City faces flood insurance ‘probation’


The Federal Emergency Management Agency has threatened to place Findlay on flood insurance program “probation,” which could increase the cost of flood insurance premiums, if the city doesn’t resolve more than 100 property issues the agency has identified.

Ironically, city officials say the threat is a result of the city’s attempts to join a rate-reduction program for flood insurance.

In an April 15 letter to Mayor Lydia Mihalik, Kelly DeGuia of FEMA’s Chicago office said Findlay must provide data showing the city has sufficiently resolved “the 112 outstanding issues and potential violations,” or submit a “corrective action plan.”

The number of issues has been pared down from an earlier total of 153.

“Probation has no effect on the continued availability of flood insurance,” DeGuia wrote. However, it could mean “an additional charge of $50 will be added to the premium for each policy for a period of at least one year.”

Findlay flood plain administrator Todd Richard and Mihalik said the city intends to submit the information FEMA has requested by Wednesday’s deadline.

They say the data request is a result of the city’s desire to enroll in the federal Community Rating System, a rate-reduction program for communities that meet minimum National Flood Insurance Program guidelines.

Communities enrolled, such as Ottawa, can earn points that provide flood insurance discounts for residents ranging from 5 to 45 percent.

Findlay has been trying to enroll for more than five years, but has been hampered by repeated FEMA requests to provide more information about various properties that have been affected by flooding. The requests show FEMA doubts Findlay is complying with flood insurance program standards.

The agency has contended that the city hasn’t always adhered to its own rules for repairing flood-damaged structures, and has erroneously declared some properties to be substantially damaged by flooding.

The agency is also skeptical about several Hunters Creek subdivision homes and accompanying infrastructure, claiming the city may have improperly removed the land from a special flood hazard area.

Enrollment in the rate-reduction program isn’t easy. Only 15 Ohio communities have been accepted into it. And once in, that status is challenging to maintain. Of 1,211 nationwide participants, only four have reached the 45 percent discount level.

Some think Findlay has had a more difficult time enrolling than most.

“I don’t know of any precedent in the state where this protracted of a review has been faced,” Christopher Thoms, the state Department of Natural Resources insurance program coordinator, said in a March story.

Thoms also defended the city’s record.

“I have seen on the part of the city reasonable and conscientious consideration of the law,” he said.

Mayor Mihalik said she doesn’t think the city’s flood insurance program status is at risk, and that FEMA’s threat of “probation” is a reaction to Findlay’s persistent effort to join the Community Rating System.

“I am confident that we are managing our flood plain regulations and are consistent with (flood insurance program) guidelines. It’s a matter of making sure that our terminology lines up with FEMA’s,” Mihalik said.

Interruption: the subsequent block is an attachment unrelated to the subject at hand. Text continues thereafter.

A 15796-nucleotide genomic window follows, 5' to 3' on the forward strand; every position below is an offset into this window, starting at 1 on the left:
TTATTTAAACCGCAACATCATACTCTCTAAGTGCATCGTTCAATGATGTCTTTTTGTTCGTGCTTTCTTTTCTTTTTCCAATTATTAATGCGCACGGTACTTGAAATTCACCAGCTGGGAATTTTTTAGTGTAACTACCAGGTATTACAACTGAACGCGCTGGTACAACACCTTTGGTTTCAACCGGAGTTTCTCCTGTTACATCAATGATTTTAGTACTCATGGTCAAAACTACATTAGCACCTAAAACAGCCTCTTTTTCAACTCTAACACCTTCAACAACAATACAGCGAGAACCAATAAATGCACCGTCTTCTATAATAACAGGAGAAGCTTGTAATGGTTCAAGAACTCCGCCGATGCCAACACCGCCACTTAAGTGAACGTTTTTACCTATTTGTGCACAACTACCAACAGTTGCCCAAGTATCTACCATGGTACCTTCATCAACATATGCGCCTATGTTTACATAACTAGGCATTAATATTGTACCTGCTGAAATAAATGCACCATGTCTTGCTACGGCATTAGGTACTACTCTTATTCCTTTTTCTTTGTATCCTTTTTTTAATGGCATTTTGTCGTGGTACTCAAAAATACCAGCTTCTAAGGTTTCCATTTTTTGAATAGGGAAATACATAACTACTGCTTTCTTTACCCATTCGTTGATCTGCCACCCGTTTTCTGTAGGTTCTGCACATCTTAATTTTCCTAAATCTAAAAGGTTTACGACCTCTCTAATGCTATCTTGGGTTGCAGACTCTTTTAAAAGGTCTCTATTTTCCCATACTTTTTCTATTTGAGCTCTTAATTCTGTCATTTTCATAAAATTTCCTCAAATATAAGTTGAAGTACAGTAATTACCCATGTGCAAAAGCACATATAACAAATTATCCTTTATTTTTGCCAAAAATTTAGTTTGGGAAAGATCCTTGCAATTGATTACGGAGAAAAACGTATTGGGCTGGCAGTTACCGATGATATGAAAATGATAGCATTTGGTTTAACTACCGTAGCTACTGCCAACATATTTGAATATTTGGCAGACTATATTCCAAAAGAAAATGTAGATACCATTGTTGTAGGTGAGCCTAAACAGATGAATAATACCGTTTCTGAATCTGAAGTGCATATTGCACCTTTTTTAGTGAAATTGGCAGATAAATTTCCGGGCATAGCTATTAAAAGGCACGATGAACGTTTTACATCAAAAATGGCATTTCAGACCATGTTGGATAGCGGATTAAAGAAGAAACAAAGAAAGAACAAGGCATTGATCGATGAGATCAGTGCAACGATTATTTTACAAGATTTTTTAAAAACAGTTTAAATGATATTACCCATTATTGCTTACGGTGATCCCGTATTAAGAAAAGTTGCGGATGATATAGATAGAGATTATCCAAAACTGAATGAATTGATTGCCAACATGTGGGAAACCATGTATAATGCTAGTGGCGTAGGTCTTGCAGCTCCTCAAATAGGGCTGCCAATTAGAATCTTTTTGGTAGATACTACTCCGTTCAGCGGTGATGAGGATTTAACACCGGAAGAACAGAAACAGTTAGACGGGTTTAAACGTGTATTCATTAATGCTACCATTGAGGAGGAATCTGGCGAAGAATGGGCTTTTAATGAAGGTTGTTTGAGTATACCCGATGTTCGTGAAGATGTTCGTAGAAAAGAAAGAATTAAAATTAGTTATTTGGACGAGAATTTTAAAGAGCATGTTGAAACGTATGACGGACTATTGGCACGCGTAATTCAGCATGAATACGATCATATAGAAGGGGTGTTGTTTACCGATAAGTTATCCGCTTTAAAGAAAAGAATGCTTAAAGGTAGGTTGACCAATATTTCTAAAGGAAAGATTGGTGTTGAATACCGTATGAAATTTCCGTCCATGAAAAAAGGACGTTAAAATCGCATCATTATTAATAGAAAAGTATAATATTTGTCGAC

“This isn’t something that we have ignored. It’s something that we have been persistent with and would like to have resolution to. It’s just getting FEMA and (the agency’s) Region V to respond has been difficult,” she said.

“That’s why I found it somewhat comical that they placed a deadline on us for response when we’ve never had an issue with responding to their requests. In fact, it’s always been the other way around.”

This spring, city officials complained about the agency’s lagging response times, which they partly attributed to FEMA staff turnover in Chicago. Records show that occasionally, the city would go for months without hearing from Region V about the city’s status.

In March, Richard said that given the city’s frequent floods, it hasn’t been perfect when it comes to things such as issuing permits for flood-related repairs. But he also thought that some of FEMA’s expectations are impossible to meet. For instance, it has frowned upon the city’s acceptance of handwritten receipts for repairs.

As for Hunters Creek, city officials say the houses in question in the subdivision were built according to federal guidelines in place at the time.

Records obtained by The Courier show fill dirt was used to elevate most of the subdivision land a few inches above the flood zone level, which was permitted at the time. The land was then removed from a 100-year flood map.

Houses were built, and some of the houses have basements. Under current standards, the basements would be considered below flood level.

FEMA wants more information about the lots that were removed from the 100-year flood map.

The agency also wants more information on the subdivision’s sanitary sewer system.

Hunters Creek flooded so badly in 2007 and 2008 that the city built a $500,000 drainage system to remove floodwater after it infiltrates the neighborhood. Findlay paid $205,000 for the system and subdivision residents agreed to be assessed for the remainder.

City officials say they will continue to pursue Community Rating System enrollment, and will provide FEMA with whatever it needs to help with that, especially since some flood insurance rates are expected to increase over time.

From 1984, the year that Findlay joined the flood insurance program, through 2012, Findlay led the state in flood insurance payouts. Nearly $35 million has been paid.

Findlay has the second-highest amount of flood insurance premiums in force in Ohio, with just over $1 million. Toledo is highest with about $43,000 more, according to flood insurance program data.


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